We entered Thailand on Friday 19th December, heading for some Christmas cheer on the islands off the southern coast. Not only does it sound like a good spot – many travellers congregate in this area for Christmas, and it's never nice to be alone in the festive season – but the Thai currency crisis means my dollars can buy a lot more festive spirit. Listen to this for a story of mismanagement and corruption with a distinctly Southeast Asian flavour.
Thailand's economy is pretty screwed, along with most of the rest of Southeast Asia, but where Indonesia, Malaysia and the Philippines suffered from a domino effect, Thailand started the whole thing in the first place. It's a classic case of government corruption, bad planning, a desire for instant westernisation, and a bursting economic bubble.
In the mid-1970s, the Thailand economy started to grow from its post-war Third World status, mainly thanks to Japanese aid and investment, and by the late 1980s the country had made remarkable progress, and Thailand had become one of the world's leading rice exporters and Southeast Asia's biggest producer of cars (from Japanese-owned factories). The dream of financial affluence was becoming a reality. In the last few years of the 1980s foreign investment skyrocketed, in the early 1990s the world discovered the Asian stock markets, and in 1993 the Thai government set up the Bangkok International Banking Facility through which companies could borrow money from abroad. This latter facility really took off, with foreign bankers more than willing to lend money to a country whose currency was tied to the US dollar (as were most Southeast Asian currencies then). As a result, between 1993 and 1996 about US$50 billion poured into the country in loans.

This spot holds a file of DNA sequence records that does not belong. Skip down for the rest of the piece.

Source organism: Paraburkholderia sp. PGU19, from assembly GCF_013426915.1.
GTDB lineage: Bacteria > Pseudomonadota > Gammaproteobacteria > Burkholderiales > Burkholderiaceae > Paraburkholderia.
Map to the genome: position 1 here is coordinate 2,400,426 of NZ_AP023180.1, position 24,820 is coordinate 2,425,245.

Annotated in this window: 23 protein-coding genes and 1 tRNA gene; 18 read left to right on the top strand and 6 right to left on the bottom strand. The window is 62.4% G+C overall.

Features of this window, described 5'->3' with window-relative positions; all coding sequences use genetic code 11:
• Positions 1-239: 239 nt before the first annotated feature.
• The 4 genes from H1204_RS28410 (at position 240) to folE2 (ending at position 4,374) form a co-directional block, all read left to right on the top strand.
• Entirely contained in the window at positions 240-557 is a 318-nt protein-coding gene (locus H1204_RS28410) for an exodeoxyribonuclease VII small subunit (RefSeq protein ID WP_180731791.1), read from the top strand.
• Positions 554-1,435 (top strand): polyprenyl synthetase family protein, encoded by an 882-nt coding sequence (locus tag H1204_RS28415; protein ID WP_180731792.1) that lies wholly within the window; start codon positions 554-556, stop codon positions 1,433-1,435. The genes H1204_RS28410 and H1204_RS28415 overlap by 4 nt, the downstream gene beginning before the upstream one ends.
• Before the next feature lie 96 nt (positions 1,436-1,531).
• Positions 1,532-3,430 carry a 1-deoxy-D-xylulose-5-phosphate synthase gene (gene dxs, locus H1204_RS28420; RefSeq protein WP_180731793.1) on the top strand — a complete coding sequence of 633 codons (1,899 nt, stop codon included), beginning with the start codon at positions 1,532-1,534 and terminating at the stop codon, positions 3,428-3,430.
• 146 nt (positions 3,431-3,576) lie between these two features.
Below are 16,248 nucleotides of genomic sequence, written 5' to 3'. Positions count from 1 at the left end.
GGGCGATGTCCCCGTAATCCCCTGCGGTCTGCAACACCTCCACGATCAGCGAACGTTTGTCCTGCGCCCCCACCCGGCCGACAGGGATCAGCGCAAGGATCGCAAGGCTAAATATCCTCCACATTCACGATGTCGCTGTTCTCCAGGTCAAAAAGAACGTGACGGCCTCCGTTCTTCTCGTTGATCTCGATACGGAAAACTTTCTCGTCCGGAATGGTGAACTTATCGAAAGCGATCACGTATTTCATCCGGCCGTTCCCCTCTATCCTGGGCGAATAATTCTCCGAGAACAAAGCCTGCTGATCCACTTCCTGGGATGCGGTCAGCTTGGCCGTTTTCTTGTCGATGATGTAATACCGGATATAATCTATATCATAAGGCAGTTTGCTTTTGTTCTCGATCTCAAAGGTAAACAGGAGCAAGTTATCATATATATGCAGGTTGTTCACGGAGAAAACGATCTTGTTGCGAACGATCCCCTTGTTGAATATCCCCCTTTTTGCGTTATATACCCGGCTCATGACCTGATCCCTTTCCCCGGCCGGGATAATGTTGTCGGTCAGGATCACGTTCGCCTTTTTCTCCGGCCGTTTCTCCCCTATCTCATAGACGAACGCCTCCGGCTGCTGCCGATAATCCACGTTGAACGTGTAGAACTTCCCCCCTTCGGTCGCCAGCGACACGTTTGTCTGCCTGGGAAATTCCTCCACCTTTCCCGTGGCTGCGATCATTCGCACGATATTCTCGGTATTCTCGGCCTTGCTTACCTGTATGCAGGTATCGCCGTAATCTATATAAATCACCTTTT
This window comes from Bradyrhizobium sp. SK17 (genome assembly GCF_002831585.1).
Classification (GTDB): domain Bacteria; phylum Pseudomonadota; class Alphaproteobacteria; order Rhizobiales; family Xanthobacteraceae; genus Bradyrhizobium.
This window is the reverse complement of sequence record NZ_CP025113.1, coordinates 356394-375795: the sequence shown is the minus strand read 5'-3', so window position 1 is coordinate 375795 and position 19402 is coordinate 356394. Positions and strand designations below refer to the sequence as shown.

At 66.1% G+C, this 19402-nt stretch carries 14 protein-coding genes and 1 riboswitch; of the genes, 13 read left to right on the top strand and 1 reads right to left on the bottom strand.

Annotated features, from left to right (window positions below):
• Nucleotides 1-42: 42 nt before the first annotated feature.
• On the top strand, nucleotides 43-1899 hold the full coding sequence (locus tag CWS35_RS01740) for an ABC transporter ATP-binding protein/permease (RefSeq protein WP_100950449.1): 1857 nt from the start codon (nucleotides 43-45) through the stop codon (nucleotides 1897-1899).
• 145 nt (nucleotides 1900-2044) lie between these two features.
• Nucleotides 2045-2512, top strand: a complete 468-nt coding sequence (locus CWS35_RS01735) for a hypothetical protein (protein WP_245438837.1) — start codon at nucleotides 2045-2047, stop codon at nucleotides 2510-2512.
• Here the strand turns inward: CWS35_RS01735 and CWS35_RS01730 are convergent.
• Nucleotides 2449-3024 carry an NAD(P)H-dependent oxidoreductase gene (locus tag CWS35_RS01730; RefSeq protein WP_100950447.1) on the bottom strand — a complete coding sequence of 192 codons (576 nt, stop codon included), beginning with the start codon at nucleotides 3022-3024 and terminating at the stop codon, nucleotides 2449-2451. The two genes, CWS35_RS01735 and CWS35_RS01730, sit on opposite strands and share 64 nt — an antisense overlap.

This money was supposed to be spent on improved roads, more modern industrial facilities, better education, AIDS awareness and so on, but none of this materialised. Instead it was spent, among other things, on building more cars and trucks (which were never bought), expensive condominiums (which were never sold), heavy industry (which failed to interest overseas investors), and private hospital beds (which were never filled). Private citizens built up huge debts on credit cards, and the Bangkok Bank of Commerce spent a fortune on propping up the currency, rather than face devaluation – money it could ill afford seeing as the government had had to bail out the bank itself to cover bad loans.
Then there's Thailand's amazingly corrupt governmental system; current MPs include 'oil smugglers, alleged traffickers in drugs, investors in casino businesses, suspected traders in contraband and others involved in illegal logging and cross-border trade', according to one economics professor. The method of getting votes is to buy them (in 1996, US$1 billion was spent on buying votes) so it's hardly surprising that the government's policies had less to do with improving the country than improving its individuals' portfolios. Consider that Thailand has had 21 coups since 1932, and seven prime ministers in the last nine years, and you begin to see the instability built into the system.